I find it ironic that you link to a greenpeace article yet when they were hassling apple they were just apple haters. Classic anna.
  • Reply 67 of 110
    quadra 610quadra 610 Posts: 6,756member
    ★ The iPad Big Picture

    There was a meta-message in today?s Apple event, not about the iPad in particular, but rather about Apple as a whole. Jobs?s brief preamble included a bit of extra emphasis on the fact that the Apple now generates over $50 billion per year in revenue. (Apple also emphasized this $50 billion revenue thing in their PR two days ago announcing their Q1 2010 financial results.) He also said that when you consider MacBooks as ?mobile? devices, that Apple generates more revenue from mobile hardware than any other company in the world; the three competitors he singled out were Sony, Samsung, and Nokia. The adjective he used was ?bigger?.



    Lastly, there?s the fact that the iPad is using a new CPU designed and made by Apple itself: the Apple A4. This is a huge deal. I got about 20 blessed minutes of time using the iPad demo units Apple had at the event today, and if I had to sum up the device with one word, that word would be ?fast?.



    It is fast, fast, fast. The hardware really does feel like a big iPhone ? and a big original iPhone at that, with the aluminum back. (I have never liked the plastic 3G/S iPhones as much as the original in terms of how it feels in my hand.) I expected the screen size to be the biggest differentiating factor in how the iPad feels compared to an iPhone, but I think the speed difference is just as big a factor. Web pages render so fast it was hard to believe. After using the iPhone so much for two and a half years, I?ve become accustomed to web pages rendering (relative to the Mac) slowly. On the iPad, they seem to render nearly instantly. (802.11N Wi-Fi helps too.)



    The iPad hardware is exactly what you think. It looks great, it feels great. It?s very nice to hold. (People are complaining about the wide bezel around the display, but without that, where would your thumbs go? You don?t want your thumb that?s holding the device to cover on-screen content or register as a touch. Trust me, it?s just right.) Just like with the iPhone, it?s all in the software. And the software is obviously marvelous in many ways. It is clearly the result of deep thought and hard work.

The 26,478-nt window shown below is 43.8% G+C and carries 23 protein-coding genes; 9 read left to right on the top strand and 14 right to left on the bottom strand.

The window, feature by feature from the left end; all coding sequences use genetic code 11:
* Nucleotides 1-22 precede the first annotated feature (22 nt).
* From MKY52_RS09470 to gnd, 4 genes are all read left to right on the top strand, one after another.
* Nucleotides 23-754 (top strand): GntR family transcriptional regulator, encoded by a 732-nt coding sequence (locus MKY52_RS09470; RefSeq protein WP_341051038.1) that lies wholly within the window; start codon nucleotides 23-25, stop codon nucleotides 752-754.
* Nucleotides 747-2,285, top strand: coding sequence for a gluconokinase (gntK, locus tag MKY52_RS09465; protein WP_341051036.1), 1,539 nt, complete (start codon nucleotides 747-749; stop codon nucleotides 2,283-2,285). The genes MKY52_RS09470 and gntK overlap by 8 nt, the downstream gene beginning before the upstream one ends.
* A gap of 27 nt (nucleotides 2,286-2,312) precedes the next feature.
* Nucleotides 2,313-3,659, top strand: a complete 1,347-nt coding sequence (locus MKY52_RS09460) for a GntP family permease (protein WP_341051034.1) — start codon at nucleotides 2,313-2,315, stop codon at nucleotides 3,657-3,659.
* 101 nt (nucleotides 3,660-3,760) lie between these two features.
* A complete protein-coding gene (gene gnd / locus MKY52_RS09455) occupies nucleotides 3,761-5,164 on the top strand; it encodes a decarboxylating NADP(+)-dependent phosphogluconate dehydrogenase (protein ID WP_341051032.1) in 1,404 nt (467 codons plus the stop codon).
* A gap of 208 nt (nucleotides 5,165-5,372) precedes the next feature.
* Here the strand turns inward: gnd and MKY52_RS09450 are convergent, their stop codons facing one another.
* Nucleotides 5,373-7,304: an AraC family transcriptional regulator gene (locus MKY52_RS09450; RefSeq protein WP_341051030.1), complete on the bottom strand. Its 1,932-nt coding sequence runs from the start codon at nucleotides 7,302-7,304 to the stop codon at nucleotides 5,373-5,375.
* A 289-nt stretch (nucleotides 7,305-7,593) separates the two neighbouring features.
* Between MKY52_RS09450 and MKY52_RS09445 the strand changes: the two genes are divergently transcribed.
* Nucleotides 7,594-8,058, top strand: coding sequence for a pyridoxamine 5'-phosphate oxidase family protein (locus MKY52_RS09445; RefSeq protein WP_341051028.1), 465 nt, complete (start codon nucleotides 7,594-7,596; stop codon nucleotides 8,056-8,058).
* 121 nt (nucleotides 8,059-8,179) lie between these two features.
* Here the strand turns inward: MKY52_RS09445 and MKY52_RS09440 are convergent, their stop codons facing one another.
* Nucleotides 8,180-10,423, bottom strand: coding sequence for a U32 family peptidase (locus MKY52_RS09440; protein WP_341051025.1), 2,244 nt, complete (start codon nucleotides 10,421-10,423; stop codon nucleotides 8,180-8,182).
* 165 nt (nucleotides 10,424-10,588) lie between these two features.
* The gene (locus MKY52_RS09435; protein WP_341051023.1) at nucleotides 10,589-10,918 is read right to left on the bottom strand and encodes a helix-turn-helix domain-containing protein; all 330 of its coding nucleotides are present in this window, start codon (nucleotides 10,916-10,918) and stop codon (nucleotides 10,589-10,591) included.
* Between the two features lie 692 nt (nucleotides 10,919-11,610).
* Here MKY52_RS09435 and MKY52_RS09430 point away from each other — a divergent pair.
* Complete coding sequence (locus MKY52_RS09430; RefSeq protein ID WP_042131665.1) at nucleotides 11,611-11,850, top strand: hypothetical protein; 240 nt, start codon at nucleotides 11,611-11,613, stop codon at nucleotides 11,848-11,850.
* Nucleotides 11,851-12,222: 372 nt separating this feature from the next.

But: everyone I spoke to in the press room was raving first and foremost about the speed. None of us could shut up about it. It feels impossibly fast. (And our next thought: What happens if Apple has figured out a way to make a CPU like A4 that fits in an iPhone? If they pull that off for this year?s new iPhone, look out.)



    Apple doesn?t talk much about the technical details of the iPhone. They never talk about CPU speed or the name of the chip being used. They don?t tell you how much RAM is in there. Part of their vision for moving computers from technical culture to popular culture is about getting away from defining these things by their technical specs. So the prominent talk about A4 is telling. This is something they want us to notice.



    I mentioned this year-ago quote from Apple COO Tim Cook the other day, but it?s apt here, too. Cook told BusinessWeek, ?We believe in the simple, not the complex. We believe that we need to own and control the primary technologies behind the products we make, and participate only in markets where we can make a significant contribution.?



    Apple now owns and controls their own mobile CPUs. There aren?t many companies in the world that can say that. And from what I saw today, Apple doesn?t just own and control a mobile CPU, they own and control the hands-down best mobile CPU in the world. Software aside (which is a huge thing to put aside), it may well be that no other company could make a device today matching the price, size, and performance of the iPad. They?re not getting into the CPU business for kicks, they?re getting into it to kick ass.



    They?re Microsoft and Intel rolled into one when it comes to mobile computing. In the pre-taped video Apple showed, Bob Mansfield said of the iPad, ?No one else could do it.? Only Apple.



    And so my takeaway from this ? with the bragging about making their own CPUs and their annual revenue and their size compared to companies like Sony, Samsung, and Nokia ? is that this is Apple?s way of asserting that they?re taking over the penthouse suite as the strongest and best company in the whole ones-and-zeroes racket.



    Daring Fireball 10-01-27 10:40 PM John Gruber http://daringfireball.net/
  • Reply 68 of 110
    Quote:
    Originally Posted by anantksundaram View Post


    Just curious: How do you deal with the environmental consequences of your own personal use of electronics? (I assume you use some).



    Or are you suggesting that, as long as you don't call them 'environmentally friendly,' you're fine with however they they are used and disposed of?